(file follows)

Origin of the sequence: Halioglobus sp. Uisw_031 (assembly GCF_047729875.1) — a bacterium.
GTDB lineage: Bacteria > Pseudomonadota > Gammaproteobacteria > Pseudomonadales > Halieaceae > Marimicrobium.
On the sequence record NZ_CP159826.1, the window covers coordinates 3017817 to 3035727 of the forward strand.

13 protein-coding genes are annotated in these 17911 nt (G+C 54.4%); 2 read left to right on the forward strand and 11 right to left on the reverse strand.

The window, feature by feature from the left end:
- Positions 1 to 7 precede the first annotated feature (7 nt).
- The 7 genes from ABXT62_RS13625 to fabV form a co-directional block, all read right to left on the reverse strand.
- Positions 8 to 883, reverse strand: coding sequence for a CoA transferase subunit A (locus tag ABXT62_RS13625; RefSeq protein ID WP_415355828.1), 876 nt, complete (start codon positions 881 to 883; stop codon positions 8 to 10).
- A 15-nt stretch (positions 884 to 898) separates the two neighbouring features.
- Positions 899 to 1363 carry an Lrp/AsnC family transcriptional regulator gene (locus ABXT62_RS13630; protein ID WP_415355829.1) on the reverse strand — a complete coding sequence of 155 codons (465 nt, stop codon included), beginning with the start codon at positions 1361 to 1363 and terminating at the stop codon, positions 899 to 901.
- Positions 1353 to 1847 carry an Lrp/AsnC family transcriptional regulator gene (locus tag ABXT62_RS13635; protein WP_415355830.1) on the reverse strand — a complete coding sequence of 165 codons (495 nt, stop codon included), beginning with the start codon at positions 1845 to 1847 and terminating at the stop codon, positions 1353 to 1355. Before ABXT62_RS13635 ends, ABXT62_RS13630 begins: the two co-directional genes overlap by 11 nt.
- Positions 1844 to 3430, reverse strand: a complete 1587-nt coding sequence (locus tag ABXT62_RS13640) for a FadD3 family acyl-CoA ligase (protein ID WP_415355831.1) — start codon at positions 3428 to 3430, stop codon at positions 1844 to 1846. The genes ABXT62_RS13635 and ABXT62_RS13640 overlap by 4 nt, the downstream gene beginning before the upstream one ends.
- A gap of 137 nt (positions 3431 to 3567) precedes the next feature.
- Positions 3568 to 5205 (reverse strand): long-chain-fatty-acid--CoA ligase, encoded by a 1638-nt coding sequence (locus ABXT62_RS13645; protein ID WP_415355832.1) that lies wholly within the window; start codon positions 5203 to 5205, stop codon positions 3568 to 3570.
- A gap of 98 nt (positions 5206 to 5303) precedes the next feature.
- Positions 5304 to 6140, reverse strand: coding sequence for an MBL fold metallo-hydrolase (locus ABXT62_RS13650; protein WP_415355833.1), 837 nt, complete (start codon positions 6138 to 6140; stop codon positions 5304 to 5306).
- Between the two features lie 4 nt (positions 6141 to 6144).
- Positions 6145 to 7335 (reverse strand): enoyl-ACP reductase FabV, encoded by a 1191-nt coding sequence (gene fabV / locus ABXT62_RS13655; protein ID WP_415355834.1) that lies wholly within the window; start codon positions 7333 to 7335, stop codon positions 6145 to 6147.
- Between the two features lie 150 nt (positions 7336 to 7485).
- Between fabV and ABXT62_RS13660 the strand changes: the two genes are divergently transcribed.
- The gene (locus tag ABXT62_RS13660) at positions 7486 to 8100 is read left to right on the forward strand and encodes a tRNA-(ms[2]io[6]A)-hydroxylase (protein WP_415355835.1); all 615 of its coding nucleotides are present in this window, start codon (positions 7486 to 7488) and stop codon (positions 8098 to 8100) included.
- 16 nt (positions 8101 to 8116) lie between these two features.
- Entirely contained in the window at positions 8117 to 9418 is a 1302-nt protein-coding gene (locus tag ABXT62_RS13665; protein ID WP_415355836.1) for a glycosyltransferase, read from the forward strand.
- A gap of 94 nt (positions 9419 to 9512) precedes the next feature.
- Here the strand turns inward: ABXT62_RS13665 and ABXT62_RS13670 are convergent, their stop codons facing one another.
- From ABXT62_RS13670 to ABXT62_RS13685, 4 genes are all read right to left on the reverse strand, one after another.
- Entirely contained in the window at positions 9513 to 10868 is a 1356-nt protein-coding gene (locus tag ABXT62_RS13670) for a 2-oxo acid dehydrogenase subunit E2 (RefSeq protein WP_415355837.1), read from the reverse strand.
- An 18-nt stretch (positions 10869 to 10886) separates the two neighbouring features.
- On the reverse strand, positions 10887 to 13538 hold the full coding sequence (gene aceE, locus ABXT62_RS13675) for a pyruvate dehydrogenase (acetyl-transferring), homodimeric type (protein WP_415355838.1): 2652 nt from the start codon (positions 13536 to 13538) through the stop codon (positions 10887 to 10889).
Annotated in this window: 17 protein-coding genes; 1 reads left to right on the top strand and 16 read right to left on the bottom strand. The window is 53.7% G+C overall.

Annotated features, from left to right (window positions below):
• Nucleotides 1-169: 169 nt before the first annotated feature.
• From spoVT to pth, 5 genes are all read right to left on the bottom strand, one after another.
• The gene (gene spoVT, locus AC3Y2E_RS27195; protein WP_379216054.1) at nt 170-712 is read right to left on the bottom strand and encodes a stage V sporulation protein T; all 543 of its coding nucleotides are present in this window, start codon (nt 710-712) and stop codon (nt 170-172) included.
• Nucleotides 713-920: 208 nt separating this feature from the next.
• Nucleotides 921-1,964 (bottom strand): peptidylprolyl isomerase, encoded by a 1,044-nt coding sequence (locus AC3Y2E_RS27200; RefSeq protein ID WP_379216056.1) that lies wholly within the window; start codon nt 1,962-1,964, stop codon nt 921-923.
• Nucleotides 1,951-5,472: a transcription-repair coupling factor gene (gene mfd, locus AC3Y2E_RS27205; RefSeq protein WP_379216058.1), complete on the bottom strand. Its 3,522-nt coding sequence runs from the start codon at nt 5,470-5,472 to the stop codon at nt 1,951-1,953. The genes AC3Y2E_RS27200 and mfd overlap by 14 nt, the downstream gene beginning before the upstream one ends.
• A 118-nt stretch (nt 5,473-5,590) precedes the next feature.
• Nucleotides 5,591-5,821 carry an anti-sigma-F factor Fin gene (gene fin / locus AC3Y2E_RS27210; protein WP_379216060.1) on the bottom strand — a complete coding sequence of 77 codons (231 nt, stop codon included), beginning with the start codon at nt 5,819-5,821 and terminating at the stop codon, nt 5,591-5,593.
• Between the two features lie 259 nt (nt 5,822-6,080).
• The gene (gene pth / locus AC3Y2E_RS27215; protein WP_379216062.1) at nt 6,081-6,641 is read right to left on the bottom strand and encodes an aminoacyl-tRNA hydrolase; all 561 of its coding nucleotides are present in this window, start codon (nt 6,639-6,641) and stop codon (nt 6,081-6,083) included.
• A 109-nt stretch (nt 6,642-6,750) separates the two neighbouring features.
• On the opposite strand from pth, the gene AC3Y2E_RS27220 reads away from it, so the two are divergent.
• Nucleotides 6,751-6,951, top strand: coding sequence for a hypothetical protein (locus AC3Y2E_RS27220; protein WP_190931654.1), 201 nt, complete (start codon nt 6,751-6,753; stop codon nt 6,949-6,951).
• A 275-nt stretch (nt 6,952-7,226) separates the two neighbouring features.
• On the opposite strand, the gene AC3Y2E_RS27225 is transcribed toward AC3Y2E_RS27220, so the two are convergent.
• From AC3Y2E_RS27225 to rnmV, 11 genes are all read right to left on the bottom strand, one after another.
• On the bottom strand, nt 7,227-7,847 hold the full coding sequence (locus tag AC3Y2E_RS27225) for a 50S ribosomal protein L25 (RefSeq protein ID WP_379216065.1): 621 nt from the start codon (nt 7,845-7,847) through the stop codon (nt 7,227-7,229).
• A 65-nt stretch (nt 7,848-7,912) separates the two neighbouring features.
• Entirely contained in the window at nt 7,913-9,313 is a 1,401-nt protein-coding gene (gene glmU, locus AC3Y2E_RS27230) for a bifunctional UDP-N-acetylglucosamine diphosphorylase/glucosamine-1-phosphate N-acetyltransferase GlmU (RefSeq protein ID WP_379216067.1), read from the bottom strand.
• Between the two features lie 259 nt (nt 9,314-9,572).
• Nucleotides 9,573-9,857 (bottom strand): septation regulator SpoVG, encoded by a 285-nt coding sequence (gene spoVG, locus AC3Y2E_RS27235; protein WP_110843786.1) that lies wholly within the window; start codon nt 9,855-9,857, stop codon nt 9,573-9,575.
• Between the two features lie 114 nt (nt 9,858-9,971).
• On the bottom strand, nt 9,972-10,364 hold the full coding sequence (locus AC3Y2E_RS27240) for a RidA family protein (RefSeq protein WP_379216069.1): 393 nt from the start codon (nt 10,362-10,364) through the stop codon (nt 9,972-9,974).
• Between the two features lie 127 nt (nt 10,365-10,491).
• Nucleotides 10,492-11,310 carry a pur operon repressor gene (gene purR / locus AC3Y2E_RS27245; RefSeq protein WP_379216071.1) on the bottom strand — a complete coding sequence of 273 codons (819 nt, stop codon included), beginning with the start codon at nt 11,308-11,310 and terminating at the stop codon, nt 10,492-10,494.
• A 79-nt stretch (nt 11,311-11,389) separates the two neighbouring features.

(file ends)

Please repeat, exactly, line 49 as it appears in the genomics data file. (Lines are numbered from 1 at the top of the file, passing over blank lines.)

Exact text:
• A 65-nt stretch (nt 7,848-7,912) separates the two neighbouring features.